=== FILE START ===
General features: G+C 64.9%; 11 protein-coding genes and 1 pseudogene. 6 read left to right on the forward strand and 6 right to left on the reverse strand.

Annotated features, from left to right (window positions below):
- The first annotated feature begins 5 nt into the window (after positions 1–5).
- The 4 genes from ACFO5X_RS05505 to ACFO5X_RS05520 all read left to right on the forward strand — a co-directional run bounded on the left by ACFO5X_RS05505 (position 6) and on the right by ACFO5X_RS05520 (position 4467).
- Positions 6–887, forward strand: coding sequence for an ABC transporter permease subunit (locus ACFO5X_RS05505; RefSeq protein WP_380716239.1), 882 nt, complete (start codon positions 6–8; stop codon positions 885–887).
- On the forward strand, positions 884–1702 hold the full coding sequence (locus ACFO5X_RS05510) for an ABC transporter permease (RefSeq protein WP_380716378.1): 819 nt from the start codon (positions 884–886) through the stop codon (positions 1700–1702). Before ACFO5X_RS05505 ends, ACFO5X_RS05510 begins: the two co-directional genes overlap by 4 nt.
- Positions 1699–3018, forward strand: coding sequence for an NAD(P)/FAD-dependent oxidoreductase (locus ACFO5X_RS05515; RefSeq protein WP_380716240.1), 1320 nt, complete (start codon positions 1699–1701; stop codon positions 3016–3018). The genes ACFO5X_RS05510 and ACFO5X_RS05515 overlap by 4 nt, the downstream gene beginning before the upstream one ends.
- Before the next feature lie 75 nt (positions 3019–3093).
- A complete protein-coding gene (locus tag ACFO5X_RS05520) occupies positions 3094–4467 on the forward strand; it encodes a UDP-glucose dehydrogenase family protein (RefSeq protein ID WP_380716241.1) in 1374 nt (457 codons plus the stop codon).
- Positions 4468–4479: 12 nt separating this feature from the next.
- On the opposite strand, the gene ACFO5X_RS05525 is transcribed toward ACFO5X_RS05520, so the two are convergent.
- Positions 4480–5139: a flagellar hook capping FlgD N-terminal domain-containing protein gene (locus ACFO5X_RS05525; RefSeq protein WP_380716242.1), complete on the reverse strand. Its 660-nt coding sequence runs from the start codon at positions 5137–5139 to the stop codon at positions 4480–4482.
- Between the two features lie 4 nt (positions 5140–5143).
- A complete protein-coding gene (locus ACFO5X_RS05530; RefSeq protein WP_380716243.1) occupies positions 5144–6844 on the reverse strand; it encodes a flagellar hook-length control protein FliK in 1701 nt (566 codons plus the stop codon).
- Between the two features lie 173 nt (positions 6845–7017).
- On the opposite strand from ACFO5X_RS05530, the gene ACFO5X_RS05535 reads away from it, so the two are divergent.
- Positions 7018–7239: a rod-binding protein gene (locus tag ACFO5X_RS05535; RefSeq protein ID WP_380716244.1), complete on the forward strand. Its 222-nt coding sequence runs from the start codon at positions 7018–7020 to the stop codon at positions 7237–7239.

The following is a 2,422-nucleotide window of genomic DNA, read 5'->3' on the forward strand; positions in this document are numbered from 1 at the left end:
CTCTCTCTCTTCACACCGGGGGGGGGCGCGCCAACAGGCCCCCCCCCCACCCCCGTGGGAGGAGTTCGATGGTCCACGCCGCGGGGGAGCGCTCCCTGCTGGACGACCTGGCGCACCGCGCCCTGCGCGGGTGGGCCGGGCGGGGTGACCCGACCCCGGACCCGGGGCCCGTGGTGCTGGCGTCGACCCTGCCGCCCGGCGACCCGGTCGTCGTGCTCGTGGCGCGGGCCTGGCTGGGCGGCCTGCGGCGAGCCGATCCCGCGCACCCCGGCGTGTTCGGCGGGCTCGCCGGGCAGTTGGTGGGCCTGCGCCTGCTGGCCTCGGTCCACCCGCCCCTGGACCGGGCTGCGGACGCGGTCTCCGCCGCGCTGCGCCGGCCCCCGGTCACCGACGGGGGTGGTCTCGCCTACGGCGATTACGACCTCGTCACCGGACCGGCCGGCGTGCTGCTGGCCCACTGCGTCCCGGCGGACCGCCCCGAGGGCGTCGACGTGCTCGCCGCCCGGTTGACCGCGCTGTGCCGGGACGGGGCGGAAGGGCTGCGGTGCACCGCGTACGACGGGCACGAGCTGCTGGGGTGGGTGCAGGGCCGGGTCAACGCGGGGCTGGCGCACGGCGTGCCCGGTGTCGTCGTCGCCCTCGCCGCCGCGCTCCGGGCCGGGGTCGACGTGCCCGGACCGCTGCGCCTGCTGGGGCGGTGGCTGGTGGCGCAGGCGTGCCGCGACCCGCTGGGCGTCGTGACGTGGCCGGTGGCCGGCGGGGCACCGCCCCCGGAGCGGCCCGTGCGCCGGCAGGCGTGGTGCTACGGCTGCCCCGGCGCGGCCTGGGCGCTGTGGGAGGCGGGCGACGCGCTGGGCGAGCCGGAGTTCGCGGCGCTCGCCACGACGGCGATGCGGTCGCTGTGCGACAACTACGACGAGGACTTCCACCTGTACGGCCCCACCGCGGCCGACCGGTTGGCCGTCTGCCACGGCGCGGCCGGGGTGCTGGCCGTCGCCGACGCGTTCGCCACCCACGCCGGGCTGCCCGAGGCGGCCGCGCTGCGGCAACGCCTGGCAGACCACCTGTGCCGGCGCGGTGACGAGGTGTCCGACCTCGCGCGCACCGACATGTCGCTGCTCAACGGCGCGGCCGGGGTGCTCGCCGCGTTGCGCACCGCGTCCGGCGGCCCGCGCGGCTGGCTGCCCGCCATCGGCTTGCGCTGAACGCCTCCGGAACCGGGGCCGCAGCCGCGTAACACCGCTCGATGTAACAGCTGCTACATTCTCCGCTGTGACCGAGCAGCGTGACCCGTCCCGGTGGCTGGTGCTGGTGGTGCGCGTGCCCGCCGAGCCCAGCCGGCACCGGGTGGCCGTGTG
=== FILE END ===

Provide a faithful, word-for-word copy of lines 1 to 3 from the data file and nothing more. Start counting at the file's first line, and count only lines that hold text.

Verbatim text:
General features: G+C 64.9%; 11 protein-coding genes and 1 pseudogene. 6 read left to right on the forward strand and 6 right to left on the reverse strand.

Annotated features, from left to right (window positions below):
- The first annotated feature begins 5 nt into the window (after positions 1–5).